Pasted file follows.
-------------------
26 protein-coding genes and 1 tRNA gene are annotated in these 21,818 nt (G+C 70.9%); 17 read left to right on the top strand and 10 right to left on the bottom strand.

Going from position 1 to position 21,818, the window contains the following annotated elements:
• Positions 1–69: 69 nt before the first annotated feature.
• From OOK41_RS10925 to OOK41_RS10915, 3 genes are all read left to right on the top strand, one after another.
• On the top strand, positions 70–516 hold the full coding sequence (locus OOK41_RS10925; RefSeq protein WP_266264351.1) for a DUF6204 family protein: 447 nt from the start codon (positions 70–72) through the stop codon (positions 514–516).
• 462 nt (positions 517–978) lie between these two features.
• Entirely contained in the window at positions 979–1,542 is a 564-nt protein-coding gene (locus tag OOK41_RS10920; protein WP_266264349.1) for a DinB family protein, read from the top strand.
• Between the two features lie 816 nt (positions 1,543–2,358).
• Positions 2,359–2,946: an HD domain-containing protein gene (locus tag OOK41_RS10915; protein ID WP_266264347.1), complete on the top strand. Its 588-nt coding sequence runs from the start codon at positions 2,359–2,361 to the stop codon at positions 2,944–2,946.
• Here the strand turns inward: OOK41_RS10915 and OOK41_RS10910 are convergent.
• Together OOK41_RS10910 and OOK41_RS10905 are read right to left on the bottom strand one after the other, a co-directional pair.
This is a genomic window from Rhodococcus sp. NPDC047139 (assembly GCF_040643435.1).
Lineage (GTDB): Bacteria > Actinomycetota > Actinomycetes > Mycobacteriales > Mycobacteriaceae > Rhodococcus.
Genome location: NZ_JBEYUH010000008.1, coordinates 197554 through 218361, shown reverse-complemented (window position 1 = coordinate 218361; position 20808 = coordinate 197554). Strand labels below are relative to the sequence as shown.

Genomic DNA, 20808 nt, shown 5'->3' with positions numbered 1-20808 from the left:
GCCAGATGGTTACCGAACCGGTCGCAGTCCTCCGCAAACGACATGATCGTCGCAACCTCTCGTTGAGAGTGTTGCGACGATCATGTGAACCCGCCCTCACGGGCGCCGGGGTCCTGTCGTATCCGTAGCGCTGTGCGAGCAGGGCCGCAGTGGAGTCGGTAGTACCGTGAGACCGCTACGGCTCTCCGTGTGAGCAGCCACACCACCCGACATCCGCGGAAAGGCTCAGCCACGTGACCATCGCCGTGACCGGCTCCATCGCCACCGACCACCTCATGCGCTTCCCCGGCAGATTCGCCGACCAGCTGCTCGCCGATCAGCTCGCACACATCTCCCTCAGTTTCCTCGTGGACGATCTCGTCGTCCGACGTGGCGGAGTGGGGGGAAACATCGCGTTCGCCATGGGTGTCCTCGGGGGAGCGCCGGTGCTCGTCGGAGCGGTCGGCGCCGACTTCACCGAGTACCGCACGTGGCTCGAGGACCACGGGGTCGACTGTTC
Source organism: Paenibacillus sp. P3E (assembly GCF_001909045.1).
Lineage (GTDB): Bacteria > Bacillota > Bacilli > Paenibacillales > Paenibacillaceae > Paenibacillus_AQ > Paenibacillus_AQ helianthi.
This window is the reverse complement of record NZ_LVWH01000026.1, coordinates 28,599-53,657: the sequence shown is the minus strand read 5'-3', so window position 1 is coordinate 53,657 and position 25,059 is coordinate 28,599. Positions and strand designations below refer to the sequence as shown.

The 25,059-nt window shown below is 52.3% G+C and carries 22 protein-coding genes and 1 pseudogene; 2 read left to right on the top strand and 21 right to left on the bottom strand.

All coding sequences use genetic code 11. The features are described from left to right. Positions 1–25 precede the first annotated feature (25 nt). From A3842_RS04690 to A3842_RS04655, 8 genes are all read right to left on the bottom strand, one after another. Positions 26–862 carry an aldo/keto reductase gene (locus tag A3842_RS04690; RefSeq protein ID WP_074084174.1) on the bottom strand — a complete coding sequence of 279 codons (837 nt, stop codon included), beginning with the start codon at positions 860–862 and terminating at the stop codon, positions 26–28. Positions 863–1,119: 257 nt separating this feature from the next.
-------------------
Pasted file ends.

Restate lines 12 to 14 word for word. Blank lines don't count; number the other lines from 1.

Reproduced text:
This is a genomic window from Rhodococcus sp. NPDC047139 (assembly GCF_040643435.1).
Lineage (GTDB): Bacteria > Actinomycetota > Actinomycetes > Mycobacteriales > Mycobacteriaceae > Rhodococcus.
Genome location: NZ_JBEYUH010000008.1, coordinates 197554 through 218361, shown reverse-complemented (window position 1 = coordinate 218361; position 20808 = coordinate 197554). Strand labels below are relative to the sequence as shown.